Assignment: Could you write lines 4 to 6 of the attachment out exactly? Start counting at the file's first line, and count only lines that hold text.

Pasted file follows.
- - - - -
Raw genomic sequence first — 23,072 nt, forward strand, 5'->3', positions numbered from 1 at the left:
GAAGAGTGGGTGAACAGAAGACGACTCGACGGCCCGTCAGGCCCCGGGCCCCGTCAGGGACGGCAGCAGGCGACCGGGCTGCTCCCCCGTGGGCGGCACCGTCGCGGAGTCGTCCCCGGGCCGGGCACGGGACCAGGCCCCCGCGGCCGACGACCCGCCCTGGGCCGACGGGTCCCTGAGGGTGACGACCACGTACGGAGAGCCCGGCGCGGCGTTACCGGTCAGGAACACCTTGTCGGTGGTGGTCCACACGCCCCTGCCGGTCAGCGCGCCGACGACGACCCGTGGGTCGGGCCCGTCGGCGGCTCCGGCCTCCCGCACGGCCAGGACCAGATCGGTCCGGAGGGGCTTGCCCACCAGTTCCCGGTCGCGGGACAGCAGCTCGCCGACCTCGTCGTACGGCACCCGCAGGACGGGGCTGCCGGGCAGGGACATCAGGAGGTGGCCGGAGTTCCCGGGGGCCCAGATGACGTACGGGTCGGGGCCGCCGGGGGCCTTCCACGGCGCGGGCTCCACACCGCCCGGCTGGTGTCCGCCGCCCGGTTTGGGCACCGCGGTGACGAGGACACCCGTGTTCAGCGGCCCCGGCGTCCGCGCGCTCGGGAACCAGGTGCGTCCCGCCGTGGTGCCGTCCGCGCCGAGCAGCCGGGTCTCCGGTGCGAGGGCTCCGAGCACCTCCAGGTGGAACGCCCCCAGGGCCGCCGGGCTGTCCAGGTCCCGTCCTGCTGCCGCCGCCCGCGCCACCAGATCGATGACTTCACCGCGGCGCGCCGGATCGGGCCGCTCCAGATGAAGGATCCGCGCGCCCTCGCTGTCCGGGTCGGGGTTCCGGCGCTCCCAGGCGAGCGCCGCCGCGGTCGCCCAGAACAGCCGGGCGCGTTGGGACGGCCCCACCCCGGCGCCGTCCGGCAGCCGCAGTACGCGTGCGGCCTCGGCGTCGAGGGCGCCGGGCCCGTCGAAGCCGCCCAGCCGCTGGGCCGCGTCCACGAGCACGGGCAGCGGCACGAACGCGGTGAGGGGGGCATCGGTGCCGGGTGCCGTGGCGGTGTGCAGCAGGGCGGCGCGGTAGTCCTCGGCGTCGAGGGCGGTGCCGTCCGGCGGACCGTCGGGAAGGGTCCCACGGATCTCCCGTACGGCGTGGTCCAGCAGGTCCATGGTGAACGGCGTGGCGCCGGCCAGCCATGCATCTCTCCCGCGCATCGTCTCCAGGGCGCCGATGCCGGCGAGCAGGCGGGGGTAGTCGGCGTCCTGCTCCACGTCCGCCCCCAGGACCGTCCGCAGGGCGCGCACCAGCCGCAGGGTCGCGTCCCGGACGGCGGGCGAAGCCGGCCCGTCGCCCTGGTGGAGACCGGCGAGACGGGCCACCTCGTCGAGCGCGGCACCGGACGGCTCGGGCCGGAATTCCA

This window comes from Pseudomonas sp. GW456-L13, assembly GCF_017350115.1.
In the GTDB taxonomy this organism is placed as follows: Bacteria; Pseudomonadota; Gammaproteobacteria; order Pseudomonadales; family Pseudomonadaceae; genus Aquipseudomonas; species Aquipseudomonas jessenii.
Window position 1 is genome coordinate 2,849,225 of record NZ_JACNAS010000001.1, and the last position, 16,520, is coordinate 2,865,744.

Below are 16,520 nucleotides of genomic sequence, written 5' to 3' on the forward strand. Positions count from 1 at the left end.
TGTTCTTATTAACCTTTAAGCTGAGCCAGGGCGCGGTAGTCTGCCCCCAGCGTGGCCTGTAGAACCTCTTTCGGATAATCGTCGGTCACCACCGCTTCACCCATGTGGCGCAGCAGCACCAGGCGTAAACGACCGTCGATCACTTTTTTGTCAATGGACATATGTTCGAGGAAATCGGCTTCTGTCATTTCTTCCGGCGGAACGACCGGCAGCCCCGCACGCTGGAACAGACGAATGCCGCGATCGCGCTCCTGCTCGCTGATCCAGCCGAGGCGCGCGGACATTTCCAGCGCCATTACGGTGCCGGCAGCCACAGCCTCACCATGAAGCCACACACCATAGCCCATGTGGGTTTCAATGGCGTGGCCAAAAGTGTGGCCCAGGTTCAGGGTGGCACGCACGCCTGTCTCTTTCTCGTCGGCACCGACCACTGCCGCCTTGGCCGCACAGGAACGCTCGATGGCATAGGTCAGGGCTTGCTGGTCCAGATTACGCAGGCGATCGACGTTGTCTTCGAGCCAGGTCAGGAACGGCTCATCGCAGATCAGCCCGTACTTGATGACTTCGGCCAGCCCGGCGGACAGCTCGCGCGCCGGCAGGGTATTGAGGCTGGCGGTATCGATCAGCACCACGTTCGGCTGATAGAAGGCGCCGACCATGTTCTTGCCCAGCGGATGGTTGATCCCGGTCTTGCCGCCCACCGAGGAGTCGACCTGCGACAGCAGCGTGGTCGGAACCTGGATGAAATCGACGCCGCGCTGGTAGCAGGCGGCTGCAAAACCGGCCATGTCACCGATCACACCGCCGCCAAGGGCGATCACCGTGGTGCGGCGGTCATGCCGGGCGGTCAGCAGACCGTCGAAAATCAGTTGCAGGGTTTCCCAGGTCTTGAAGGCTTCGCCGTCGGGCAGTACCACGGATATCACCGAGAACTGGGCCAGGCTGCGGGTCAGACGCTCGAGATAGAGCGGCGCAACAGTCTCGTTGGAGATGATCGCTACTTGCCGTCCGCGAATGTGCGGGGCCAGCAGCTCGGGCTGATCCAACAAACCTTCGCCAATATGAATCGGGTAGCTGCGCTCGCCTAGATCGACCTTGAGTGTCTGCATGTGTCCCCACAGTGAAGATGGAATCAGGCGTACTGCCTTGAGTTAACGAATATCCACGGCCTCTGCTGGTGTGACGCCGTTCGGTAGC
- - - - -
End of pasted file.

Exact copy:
In the GTDB taxonomy this organism is placed as follows: Bacteria; Pseudomonadota; Gammaproteobacteria; order Pseudomonadales; family Pseudomonadaceae; genus Aquipseudomonas; species Aquipseudomonas jessenii.
Window position 1 is genome coordinate 2,849,225 of record NZ_JACNAS010000001.1, and the last position, 16,520, is coordinate 2,865,744.

Below are 16,520 nucleotides of genomic sequence, written 5' to 3' on the forward strand. Positions count from 1 at the left end.